The idea of protecting copyright was a response to the introduction of the printing press and the subsequent economic importance of printed works. Prior to government regulation, authority over printing works was held by a guild of printers. It’s important to understand that the original philosophy of copyright was different than we understand it today. Copyright was a form of whitelist censorship. Free speech was not part of the law, and printing, which was the dissemination of information, was not allowed without expressed consent from the authorities.
But by the 18th century, free speech had increasingly been considered a human right, particularly here in the States. That philosophical shift, however, leads to a difficulty- if people are free to write without censorship (“copyright” in the older terms), then they could copy works not their own. Copyrights then became about protecting the author’s right to maintain control over his work, as opposed to controlling who gets to publish a work.
The British Statute of Anne (1710), the first governmental regulation of copyrights, was the influence for the US Copyright Act of 1790. The Copyright Act of 1790 set copyright for 14 years, with the option to renew it once, and covered books, maps, and charts. The Copyright Act of 1831 changed the term of copyright to 28 years, and added musical compositions to the list or protected works. Paintings and drawings were not covered until 1870.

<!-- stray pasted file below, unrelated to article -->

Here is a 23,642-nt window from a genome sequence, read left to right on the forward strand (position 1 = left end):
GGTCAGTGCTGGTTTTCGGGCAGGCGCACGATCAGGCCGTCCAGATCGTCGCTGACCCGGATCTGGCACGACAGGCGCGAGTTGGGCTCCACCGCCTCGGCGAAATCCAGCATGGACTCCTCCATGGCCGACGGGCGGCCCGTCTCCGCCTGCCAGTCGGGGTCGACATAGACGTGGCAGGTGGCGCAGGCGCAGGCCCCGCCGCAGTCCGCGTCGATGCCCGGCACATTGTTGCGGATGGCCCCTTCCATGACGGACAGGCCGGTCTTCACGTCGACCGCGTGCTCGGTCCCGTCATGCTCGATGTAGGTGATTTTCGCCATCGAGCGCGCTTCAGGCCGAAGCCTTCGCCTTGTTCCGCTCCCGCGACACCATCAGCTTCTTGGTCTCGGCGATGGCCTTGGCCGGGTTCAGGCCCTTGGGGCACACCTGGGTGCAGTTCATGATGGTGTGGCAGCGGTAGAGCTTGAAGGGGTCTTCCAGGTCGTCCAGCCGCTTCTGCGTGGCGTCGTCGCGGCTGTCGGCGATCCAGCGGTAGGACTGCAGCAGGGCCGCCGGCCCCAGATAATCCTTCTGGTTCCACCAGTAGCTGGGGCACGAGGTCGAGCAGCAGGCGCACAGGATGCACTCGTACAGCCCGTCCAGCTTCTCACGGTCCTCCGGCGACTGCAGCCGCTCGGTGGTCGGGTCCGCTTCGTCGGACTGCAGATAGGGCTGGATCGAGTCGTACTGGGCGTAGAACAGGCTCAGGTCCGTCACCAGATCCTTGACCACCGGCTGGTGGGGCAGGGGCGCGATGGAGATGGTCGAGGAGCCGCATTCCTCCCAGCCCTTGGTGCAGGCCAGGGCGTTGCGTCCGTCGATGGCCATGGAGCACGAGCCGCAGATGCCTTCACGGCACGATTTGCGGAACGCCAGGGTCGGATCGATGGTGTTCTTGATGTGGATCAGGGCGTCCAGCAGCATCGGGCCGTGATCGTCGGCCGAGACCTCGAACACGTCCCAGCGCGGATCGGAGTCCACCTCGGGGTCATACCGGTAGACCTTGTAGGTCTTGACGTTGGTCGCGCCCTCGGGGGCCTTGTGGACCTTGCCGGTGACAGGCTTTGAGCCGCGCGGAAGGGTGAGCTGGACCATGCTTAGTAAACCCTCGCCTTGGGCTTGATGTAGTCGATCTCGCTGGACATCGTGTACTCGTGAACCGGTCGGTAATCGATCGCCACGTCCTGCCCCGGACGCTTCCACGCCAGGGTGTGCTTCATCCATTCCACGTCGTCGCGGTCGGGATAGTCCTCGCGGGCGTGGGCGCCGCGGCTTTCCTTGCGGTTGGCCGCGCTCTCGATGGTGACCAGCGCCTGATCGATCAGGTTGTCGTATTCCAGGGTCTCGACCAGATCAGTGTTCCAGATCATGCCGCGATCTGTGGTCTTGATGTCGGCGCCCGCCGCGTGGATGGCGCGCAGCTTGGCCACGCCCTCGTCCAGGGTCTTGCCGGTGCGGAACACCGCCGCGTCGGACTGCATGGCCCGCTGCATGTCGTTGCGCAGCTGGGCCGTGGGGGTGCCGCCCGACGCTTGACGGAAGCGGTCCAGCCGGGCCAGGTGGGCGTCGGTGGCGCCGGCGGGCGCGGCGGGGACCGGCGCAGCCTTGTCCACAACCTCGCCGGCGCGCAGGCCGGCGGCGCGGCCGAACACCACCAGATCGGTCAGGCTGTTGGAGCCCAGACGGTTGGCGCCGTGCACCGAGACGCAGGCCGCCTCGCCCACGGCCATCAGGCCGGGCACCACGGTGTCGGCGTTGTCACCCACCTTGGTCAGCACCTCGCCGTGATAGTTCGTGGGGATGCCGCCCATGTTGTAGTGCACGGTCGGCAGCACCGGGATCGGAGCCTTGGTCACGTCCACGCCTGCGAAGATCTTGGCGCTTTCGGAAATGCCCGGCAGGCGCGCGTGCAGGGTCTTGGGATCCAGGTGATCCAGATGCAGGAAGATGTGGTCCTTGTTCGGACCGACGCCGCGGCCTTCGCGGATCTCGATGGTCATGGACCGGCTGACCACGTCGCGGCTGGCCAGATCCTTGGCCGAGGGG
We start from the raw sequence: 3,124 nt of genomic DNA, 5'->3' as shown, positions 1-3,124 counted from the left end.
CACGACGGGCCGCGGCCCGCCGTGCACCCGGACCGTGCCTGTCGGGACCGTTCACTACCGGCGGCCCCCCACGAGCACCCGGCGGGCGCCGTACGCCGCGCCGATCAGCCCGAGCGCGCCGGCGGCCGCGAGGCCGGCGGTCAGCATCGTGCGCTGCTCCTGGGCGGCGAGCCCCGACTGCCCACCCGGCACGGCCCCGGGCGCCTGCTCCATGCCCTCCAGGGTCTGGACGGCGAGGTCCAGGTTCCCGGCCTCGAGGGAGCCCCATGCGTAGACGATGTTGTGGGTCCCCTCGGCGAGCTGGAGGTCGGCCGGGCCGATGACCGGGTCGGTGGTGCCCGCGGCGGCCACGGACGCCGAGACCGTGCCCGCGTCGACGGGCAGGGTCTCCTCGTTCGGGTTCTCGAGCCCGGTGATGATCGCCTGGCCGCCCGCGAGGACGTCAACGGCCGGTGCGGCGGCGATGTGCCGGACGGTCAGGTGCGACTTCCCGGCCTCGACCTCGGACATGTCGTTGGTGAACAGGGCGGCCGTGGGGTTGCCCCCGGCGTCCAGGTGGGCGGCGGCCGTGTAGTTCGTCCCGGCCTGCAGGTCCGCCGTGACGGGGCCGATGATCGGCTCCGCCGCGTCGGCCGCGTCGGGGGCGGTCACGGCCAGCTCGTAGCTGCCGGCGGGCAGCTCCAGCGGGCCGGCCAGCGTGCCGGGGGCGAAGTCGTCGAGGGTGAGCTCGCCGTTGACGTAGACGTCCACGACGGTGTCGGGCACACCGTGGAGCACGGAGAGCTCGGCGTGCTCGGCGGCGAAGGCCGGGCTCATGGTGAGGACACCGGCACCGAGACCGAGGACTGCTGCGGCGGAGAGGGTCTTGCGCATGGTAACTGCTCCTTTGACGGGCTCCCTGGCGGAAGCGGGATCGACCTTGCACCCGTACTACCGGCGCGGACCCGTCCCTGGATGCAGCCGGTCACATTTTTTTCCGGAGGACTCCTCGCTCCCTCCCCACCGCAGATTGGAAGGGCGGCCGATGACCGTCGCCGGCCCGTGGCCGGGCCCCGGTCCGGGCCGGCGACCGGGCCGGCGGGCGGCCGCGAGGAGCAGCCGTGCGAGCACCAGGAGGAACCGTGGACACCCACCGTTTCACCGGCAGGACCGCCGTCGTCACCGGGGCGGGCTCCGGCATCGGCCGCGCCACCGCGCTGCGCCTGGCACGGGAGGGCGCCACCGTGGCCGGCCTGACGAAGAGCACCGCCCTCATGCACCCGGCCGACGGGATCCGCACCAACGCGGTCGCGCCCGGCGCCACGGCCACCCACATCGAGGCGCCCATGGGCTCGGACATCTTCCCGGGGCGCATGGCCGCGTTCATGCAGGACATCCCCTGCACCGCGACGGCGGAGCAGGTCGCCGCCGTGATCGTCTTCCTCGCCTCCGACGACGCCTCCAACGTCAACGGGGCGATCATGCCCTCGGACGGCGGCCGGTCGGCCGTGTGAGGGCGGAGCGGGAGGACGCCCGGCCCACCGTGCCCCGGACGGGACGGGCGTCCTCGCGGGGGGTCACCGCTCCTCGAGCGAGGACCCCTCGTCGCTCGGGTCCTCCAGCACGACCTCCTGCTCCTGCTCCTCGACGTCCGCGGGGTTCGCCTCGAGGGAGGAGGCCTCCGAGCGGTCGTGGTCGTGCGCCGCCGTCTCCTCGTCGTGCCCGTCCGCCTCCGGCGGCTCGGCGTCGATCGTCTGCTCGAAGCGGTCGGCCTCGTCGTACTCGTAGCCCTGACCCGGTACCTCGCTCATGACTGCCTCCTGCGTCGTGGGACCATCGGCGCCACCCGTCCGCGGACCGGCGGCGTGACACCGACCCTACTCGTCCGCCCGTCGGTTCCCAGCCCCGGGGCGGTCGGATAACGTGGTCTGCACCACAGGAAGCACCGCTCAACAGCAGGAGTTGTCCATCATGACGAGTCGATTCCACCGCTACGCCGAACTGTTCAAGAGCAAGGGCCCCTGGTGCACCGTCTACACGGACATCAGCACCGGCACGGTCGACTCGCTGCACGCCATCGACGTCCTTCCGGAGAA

Copyright protects expressions of ideas, not the ideas themselves. For example, a paper describing a theory is copyrightable. The theory itself is an idea and not copyrightable. Someone else may freely right about the theory in their own words without infringing.
A common misconception is that copyright protects an author’s ideas. It does not. Copyright protects the copyright holder’s rights in the tangible expression of an idea, i.e., an author’s “original work of authorship” in a fixed medium.
Common categories of works that can be protected by copyright include works of the visual arts, literary works, audio recordings, musical performances, and audiovisual works. These categories include pictorial, graphic, and sculptural works.
There are also several subcategories of works that can be protected, which one might be less likely to associate with copyright. These include computer code, databases, choreography, and architecture.